November 9th: True confession: I climbed out of the echo chamber that I had been living in. You know how things were before the election – I talked to other liberals who were and still are friends and neighbors; we had extended each other’s arguments and thoughts, patted ourselves on the back when one of us articulated an idea that helped distill the thoughts that we on our own struggled to articulate.

On the night of the election, I could not sleep. I sat into the wee hours of the morning feeling stunned, defeated. And, in the dark night, as the results sank in, I wrote this piece – “Why I will listen to Rush Limbaugh.” And, I followed through on what I had committed to do. The time spent reading newspapers and magazines consumed my waking hours. I read Breitbart, Red State, watched Fox News and listened to Rush Limbaugh as I said I would.

I felt scared about the future. I didn’t know what to expect. And, then, events started unfolding too many to name here. Trump’s selection of leaders to run federal agencies who were determined to dismantle them. Remember Rick Perry and the Department of Energy? Then, came the health care debacle, where he completely disregarded concerns about not thousands but millions of people losing health care coverage. Then, came the insults thrown at North Korea’s leader – the “locked and loaded” phrase that made a chilling impact. I started thinking of the families of thousands of service members who could be in harm’s way if there was war declared at moment’s notice.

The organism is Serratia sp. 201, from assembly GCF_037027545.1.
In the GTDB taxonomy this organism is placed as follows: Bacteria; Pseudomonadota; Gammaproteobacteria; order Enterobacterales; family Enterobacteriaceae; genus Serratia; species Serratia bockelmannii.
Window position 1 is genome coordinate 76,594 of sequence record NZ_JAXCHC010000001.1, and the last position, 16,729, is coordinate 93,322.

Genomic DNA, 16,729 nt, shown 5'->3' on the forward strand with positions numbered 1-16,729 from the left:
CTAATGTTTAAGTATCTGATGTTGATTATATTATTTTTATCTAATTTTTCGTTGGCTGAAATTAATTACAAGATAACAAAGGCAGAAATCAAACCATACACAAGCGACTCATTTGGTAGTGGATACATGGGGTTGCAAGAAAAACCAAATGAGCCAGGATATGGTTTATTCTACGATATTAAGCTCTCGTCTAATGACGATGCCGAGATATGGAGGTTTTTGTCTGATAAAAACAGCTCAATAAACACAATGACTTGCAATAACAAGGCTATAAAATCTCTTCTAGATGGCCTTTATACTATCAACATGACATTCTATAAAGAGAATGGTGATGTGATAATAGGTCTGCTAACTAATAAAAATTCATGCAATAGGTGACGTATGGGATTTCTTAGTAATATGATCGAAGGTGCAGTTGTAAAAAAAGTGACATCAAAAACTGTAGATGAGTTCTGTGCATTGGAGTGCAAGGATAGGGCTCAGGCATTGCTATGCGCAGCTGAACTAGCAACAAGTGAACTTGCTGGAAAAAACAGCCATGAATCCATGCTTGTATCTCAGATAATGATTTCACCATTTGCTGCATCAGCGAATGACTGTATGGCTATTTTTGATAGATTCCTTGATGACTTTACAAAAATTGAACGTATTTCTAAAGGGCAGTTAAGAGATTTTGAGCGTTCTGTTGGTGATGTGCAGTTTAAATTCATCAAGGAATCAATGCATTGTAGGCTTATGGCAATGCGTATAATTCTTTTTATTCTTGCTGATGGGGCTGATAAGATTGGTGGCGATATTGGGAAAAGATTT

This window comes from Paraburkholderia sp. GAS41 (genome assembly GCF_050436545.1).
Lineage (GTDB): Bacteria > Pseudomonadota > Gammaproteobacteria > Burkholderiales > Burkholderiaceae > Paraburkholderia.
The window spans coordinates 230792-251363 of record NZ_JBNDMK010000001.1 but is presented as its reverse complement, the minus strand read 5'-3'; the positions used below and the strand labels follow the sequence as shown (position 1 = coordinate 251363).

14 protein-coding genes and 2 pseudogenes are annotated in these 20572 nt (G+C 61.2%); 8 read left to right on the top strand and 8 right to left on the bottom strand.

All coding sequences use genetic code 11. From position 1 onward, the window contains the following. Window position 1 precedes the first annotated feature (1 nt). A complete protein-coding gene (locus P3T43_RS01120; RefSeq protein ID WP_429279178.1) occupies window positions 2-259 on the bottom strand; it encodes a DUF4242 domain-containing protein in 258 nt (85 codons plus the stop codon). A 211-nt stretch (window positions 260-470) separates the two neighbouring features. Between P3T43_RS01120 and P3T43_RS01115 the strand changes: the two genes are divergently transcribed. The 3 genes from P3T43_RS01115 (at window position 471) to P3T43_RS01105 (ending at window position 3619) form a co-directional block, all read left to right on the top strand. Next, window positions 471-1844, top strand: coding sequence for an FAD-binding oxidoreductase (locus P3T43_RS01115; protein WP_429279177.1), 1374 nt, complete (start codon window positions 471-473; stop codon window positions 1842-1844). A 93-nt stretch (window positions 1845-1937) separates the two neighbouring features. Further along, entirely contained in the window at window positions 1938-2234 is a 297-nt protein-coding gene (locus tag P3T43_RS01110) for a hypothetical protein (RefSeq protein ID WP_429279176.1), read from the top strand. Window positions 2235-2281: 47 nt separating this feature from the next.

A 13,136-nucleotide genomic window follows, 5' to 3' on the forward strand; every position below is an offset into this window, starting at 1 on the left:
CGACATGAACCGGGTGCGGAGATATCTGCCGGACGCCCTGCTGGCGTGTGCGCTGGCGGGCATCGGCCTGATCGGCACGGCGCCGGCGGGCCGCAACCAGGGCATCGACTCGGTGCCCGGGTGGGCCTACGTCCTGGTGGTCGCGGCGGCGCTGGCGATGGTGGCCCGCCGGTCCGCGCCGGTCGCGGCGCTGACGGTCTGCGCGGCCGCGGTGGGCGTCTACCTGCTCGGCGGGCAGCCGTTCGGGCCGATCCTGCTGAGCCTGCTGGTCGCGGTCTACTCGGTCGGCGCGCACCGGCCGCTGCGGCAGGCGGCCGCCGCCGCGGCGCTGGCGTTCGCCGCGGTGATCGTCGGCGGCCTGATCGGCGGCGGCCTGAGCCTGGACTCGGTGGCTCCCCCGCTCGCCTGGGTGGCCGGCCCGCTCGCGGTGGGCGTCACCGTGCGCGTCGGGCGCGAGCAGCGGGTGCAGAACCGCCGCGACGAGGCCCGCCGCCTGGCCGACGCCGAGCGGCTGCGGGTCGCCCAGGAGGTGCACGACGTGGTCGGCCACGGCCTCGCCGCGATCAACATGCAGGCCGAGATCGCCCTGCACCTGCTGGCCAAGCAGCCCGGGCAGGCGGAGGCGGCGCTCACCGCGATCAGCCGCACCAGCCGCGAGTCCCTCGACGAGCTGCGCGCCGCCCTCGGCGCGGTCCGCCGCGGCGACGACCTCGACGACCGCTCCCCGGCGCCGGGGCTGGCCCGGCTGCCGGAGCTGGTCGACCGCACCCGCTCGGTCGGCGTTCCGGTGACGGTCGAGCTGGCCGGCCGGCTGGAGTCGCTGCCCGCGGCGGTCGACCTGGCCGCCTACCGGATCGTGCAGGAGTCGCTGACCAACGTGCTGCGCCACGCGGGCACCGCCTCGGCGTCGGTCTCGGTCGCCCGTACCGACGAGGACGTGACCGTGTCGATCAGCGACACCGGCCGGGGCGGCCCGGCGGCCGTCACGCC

But, all of the fear I felt earlier paled into oblivion when I saw the march in Charlottesville. When I saw young men, not older white men, but young men in their twenties some who were even in their teens march spewing hate, my heart started thudding frantically.

I could not recognize America. I could not even cry. Hell, I could not even recognize what it was to be human at that point.

And, I still can’t.

I felt as the editor of India Currents, a magazine that serves a minority readership, I should be saying something. Something to condemn this atrocity. And, so, I sat in front of my computer. No words came. Through the most personal of tragedies or the headiest of triumphs, I’ve always managed to write. Something. Anything. But, there were no words on the page.

Then, I said – let me listen to what others are saying. I listened to the recriminations pour in – rebukes, stern statements, Fox News hosts crying on live TV, and finally Republican senators standing up for what is purely human decency. And, I heard this statement most often – “We need to come together as a nation.”

I sit here thinking – How? I really don’t see any light at the end of this tunnel. Racism, bigotry and pure hatred are out in the open and you cannot put this genie back into the bottle. We have moved back several decades, heck, we’ve moved back a hundred years or more actually.

I write this with a sense of hopelessness and defeat – my words will be resounding in yet another echo chamber.

We were far apart before the election; we’ve moved so far apart now that I don’t see how we can meet.

 

 

 

 

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